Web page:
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The Ins and Outs of Leasing a Car

Auto leasing has been growing in popularity with around 30% of new cars being leased as of June 2018 versus 22% in 2012. For luxury cars, the leasing percentage is closer to half. In fact, the Audi A6 is the most leased car at 78% according to Cartelligent.

Essentially, when you lease, you are paying a portion of the car’s value—the depreciation of the vehicle during the time that you drive it, plus a finance charge and an assortment of fees. There are both negotiable and non-negotiable expenses associated with leasing a car too, so it is important to do your homework.

The price of the car should be negotiated in the same way you would if you were buying the car. You will also need to be aware of the car’s residual value—what it will be worth at the end of the lease—because this determines the depreciated amount that is the basis for your lease payment. For this reason, it is a good idea to lease a car that holds its value and to start a lease toward the beginning of the model year.

Another negotiable expense is the down payment. You should try to avoid paying this because you will lose this money if the car is stolen or totaled. Gap coverage, which is insurance that covers the difference between what you owe on your lease and what the car is actually worth in case of theft or damage, won’t reimburse your down payment. Also try to avoid paying a security deposit since it’s easier for the leasing company to charge exaggerated wear and tear when they already have your money.

The Pros of Leasing

  • You may have a lower monthly payment than you would if you bought the car.
  • A car’s warranty is usually still in effect during the leasing period, so you won’t be responsible for any major repairs on the vehicle. Some leases may even include oil changes.
  • Over the course of a lease, let’s say it’s 36 months, the cost of leasing is likely to be less than the cost of buying.
  • A lease contract usually includes gap coverage so if your car were to be totaled in an accident or stolen, you would be covered. If you bought the car and totaled it six months later, you would likely owe more on the car than insurance would pay out. Be sure that your lease contract includes gap insurance.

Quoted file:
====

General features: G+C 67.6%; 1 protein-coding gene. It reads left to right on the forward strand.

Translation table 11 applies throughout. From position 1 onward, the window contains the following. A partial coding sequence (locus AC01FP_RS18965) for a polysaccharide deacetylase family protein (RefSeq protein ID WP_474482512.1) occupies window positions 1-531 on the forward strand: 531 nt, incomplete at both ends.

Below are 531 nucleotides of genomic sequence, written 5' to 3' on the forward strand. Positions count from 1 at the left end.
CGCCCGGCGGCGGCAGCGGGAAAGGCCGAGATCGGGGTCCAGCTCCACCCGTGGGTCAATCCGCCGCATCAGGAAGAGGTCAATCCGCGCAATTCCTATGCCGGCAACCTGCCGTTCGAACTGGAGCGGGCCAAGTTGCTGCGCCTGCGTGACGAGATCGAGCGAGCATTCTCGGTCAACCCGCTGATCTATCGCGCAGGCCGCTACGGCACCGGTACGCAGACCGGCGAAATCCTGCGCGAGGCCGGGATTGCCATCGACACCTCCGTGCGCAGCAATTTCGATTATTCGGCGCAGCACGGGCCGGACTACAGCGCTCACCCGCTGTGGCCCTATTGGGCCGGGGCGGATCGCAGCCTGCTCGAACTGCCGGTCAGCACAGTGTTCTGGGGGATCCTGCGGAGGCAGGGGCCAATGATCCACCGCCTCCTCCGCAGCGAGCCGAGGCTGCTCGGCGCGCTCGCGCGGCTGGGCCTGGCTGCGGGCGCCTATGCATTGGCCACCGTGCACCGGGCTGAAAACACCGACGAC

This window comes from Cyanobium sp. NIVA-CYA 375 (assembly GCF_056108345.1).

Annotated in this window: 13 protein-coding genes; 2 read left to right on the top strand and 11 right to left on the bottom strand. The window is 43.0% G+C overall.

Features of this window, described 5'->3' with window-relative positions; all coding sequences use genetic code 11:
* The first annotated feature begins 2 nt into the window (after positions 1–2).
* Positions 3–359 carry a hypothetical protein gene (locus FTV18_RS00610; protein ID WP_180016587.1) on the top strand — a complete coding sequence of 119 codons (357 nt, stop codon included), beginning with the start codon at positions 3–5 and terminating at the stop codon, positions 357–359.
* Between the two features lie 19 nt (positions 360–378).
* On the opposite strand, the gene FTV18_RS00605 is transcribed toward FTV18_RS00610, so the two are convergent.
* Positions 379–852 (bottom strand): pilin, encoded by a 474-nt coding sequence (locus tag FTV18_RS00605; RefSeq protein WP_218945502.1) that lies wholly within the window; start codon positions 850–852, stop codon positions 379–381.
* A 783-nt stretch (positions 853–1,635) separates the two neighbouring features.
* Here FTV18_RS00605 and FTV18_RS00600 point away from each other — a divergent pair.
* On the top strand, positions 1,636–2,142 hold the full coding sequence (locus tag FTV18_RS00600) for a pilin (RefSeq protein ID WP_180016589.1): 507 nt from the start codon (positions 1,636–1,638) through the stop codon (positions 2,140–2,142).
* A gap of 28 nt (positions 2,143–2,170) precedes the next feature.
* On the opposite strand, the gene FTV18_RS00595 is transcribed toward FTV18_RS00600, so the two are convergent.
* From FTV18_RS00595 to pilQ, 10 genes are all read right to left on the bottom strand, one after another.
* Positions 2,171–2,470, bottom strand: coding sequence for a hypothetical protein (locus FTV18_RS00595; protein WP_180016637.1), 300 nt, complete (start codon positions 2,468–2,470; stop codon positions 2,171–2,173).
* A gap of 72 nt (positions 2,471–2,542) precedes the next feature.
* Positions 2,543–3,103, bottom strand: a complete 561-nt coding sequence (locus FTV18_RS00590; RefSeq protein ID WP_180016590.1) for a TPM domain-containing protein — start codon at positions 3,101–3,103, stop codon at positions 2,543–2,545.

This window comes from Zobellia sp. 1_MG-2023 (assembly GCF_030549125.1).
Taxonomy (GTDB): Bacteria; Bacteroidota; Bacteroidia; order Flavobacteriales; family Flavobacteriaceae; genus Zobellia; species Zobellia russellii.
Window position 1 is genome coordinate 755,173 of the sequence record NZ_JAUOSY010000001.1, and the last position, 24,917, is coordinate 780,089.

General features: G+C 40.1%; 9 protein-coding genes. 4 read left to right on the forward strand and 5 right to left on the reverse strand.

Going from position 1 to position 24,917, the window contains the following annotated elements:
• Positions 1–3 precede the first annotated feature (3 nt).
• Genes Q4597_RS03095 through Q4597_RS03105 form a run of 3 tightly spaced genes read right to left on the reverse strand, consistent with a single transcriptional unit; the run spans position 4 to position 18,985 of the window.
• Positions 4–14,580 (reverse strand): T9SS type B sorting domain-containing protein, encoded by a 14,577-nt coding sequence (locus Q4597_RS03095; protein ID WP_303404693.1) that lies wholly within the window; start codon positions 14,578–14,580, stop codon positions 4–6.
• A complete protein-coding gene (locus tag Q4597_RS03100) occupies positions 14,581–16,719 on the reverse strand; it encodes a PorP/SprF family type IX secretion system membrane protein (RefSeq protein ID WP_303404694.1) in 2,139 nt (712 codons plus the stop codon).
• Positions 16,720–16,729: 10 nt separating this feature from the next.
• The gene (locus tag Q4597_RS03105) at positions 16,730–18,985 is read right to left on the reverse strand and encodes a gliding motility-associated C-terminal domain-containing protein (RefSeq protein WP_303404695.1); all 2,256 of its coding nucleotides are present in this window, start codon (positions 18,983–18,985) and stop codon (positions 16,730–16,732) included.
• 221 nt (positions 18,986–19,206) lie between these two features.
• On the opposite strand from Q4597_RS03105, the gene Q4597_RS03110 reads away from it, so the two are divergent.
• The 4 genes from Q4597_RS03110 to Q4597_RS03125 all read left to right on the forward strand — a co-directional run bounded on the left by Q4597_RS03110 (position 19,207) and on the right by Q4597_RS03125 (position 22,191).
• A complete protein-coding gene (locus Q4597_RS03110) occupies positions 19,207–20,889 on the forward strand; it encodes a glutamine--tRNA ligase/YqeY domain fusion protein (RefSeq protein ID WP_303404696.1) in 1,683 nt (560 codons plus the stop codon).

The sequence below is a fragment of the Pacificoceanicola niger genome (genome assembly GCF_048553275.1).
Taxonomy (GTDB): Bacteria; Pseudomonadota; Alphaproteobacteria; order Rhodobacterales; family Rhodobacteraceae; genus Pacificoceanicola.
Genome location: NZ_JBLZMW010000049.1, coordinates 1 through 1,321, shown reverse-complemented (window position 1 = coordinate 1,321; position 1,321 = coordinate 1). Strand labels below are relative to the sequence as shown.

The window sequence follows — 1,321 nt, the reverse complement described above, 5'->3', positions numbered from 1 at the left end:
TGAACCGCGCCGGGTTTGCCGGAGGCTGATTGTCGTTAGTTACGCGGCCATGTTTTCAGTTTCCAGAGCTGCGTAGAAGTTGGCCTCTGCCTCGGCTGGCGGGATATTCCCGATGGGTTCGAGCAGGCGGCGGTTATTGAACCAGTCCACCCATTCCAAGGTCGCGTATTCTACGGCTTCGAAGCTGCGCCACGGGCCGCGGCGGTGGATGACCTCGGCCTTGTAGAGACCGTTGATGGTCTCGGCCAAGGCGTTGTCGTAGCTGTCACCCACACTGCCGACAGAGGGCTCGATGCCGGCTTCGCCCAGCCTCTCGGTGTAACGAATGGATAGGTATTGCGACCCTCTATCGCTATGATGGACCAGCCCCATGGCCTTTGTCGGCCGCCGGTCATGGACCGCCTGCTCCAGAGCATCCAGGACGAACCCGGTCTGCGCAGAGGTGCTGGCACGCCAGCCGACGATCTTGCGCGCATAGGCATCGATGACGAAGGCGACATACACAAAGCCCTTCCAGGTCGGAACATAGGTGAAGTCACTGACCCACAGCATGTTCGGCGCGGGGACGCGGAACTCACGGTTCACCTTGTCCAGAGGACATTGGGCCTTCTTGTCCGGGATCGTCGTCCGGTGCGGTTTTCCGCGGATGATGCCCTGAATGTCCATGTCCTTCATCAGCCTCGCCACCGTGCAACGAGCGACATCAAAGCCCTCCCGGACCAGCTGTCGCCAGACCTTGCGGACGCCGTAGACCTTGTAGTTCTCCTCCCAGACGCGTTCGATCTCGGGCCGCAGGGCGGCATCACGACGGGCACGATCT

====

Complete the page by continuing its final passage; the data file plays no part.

• If you own a business, you can deduct your lease payments on your tax return.

The Cons of Leasing

  • You have no equity in the car.
  • You will pay between $500 and $1500 in fees that are specific to car leases. The first is an acquisition fee to the leasing company to set up the lease and the second is a disposition fee to cover the cost of reselling the car.
  • You will be paying sales tax on the finance charge as well as the lease amount.
  • If you live in Georgia, Illinois, Minnesota, New York, Ohio or Texas, you will pay sales tax on the entire purchase price of the car, not just the depreciated leased amount.
  • Most leases allow for 12,000 to 15,000 miles per year. After that, you are penalized for excess mileage (usually 10 to 15 cents per mile!). However, this is a negotiable point and many leasing companies will allow you to buy additional miles for about 5 cents.
  • If you are rough on cars, you may be responsible for paying for excess wear and tear.

What if I Want to Buy the Car at Lease End?

This is where the residual value of the car comes into play again. This is the amount that the car is supposed to be worth when your lease ends. However, sometimes the actual market value can be either considerably lower or even considerably higher. If the market value is considerably lower than the residual value, you should be able to negotiate a better purchase price from the leasing company if you really want the car, but you should probably walk away. On the other hand, if the market value is considerably above the residual value, you may want to consider purchasing the vehicle.

The Bottom Line

If you are looking to buy a new car every three years, leasing may be a better option for you compared to the alternative of a five-year car loan. Depending on the vehicle, you may owe more on your loan at the end of three years than the car is worth. Otherwise, unless you are accident-prone, the long-term cost of leasing is always greater than the cost of buying if you continue to drive the car after the loan is paid off.

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